So, in the beginning, I had some trouble with Akarsh because I was thinking that how do I play this guy when I don’t understand who he is and why he is the way he is… I couldn’t understand where he’s coming from. I remember sitting down with Tishu (Dhulia) and having a conversation that, ‘Empathy kahaan se laoon main?’ And he was like, ‘Hai hi nahin ismein. Toh laa ne ki koi zaroorat hi nahin hai. Jhootha hai yeh ek number ka’. That actually made it easy for me to switch off completely and play him. I was just going with my instinct but not becoming him. I was being somebody else, which was a first for me. In almost all the parts I have played, I try to become the part and feel the person. Here also, I felt the part to some extent, but I didn’t become this person. I was like, ‘Yeh kar raha hoon. Bas karke nikal jaana hai yahaan se’. It was just about acting him out, rather than just being the person.
Did being directed by Tigmanshu Dhulia and having Rasika as a co-star help in making things easier?
Definitely. I enjoyed working with Tishu… I love him, we got along very well (smiles). He’s a great actor himself and he thinks like one. If something’s troubling you on set as an actor, he will know it. He will eventually make you do what he wants you to, but he also makes shifts and gives you what you want. Nothing drives him more than getting it right and putting something forward as cinematically as he can. I didn’t even know him before this and met him only once before shoot. I live in London now and all my conversations were with the creative team at BBC. I remember walking into his office. I hadn’t shaved for days and hadn’t combed my hair. That’s what I do before every project… I walk in like that and let the director decide what he wants my look to be. He just looked at me and said, ‘I like this look, keep this look’. Something felt very warm and comforting with him.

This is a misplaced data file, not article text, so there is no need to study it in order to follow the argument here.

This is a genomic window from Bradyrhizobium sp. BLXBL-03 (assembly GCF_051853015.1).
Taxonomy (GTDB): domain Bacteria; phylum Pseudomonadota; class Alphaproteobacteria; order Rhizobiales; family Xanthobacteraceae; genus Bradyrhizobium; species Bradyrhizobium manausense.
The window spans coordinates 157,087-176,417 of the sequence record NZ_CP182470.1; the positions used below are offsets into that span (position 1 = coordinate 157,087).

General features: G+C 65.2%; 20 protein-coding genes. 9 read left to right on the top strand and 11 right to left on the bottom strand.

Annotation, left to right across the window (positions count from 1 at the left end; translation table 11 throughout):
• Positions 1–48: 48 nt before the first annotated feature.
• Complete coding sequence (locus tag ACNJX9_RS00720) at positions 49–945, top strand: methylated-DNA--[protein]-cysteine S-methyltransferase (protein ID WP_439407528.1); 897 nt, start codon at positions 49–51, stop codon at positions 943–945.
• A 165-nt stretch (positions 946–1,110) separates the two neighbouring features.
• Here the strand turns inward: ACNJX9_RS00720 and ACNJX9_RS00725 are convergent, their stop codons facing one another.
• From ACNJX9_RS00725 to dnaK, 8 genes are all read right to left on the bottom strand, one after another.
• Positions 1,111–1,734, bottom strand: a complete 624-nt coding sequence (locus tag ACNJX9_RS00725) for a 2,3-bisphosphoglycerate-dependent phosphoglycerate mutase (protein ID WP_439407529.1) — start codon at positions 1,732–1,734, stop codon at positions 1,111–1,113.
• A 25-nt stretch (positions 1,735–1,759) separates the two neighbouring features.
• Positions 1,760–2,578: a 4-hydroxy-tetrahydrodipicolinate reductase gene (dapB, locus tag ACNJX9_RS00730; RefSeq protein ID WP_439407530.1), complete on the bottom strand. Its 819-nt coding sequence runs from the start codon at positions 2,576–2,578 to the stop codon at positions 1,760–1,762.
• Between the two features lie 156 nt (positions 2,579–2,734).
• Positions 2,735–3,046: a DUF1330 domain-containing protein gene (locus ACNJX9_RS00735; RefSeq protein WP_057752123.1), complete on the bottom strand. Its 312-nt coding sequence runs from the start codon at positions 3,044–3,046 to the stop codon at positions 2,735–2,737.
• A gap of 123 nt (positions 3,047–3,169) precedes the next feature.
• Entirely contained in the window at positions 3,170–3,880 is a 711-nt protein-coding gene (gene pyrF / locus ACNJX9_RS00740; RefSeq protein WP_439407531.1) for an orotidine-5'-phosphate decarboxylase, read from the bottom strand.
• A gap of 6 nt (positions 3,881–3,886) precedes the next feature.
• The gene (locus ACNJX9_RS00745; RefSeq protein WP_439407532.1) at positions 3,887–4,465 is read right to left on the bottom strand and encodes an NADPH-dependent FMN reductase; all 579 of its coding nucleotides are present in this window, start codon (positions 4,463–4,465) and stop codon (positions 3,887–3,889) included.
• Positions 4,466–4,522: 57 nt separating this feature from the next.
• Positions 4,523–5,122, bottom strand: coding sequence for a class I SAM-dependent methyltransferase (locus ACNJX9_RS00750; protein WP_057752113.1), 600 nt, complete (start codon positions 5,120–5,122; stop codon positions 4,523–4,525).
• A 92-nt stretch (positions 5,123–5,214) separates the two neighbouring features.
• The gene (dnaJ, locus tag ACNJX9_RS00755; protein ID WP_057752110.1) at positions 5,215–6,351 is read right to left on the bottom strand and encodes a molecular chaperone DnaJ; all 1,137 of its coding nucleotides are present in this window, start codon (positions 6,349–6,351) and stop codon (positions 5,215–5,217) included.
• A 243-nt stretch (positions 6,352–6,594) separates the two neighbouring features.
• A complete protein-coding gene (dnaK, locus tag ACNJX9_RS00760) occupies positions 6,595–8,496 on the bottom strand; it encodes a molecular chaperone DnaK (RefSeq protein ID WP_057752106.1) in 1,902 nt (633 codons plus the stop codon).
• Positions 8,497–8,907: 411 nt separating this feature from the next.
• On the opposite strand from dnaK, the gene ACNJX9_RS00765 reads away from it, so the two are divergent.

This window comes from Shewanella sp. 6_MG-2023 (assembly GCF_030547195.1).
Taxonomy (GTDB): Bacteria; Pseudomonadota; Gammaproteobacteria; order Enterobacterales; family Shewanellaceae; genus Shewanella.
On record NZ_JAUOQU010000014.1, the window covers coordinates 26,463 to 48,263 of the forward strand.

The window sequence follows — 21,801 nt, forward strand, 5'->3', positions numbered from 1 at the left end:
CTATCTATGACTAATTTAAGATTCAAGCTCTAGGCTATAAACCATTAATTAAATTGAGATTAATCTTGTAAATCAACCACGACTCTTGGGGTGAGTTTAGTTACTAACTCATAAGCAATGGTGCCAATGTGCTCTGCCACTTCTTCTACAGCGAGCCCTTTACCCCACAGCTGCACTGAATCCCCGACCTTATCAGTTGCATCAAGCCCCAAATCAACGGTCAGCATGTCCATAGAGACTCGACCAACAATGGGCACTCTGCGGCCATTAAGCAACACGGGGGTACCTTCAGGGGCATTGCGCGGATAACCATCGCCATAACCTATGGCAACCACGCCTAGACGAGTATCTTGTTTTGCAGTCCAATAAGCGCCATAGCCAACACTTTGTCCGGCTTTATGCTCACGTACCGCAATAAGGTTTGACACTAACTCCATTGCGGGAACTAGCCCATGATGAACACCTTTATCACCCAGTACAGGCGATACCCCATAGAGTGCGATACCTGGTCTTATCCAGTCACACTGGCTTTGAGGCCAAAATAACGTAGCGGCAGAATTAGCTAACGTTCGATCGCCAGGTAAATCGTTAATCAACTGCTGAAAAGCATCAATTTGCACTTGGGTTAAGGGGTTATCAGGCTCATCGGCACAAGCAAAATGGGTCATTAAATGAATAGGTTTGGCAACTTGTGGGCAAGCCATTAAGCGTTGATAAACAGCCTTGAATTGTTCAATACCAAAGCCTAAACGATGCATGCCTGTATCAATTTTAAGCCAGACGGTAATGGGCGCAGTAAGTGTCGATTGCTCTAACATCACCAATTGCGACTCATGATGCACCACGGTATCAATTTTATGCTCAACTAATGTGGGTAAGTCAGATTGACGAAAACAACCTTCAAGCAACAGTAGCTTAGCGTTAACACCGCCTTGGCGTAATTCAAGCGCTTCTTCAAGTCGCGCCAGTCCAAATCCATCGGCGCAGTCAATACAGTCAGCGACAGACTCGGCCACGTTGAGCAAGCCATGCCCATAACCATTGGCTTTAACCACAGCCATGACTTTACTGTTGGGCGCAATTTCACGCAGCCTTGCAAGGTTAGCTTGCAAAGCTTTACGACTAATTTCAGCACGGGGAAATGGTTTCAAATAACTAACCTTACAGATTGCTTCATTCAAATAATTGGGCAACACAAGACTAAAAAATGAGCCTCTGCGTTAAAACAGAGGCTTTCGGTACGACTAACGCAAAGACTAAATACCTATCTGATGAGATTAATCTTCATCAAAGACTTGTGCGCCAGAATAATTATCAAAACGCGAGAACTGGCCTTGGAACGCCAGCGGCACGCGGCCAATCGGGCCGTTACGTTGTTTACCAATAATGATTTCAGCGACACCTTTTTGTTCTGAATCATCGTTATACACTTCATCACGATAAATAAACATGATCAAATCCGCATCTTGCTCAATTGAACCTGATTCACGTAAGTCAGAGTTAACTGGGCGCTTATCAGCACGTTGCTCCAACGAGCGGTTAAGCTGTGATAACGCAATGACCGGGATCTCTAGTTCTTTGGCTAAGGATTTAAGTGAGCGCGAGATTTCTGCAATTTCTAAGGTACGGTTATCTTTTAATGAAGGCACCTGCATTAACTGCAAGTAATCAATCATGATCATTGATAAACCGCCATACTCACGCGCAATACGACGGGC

Rasika and my cousin were at FTII (Film and Television Institute of India) together and I knew her. I have seen and admired her work and was excited to be on the same set with her. You want to be with good actors who throw lines and emotions at you perfectly and you react to them. When the other actor is good, it betters your own performance. If I am any good on the show, a lot of the credit goes to Rasika. The show is told from Meera’s point of view and Rasika has done a great job.
Some of your best work in recent times has been in the digital space. What works for you in this medium?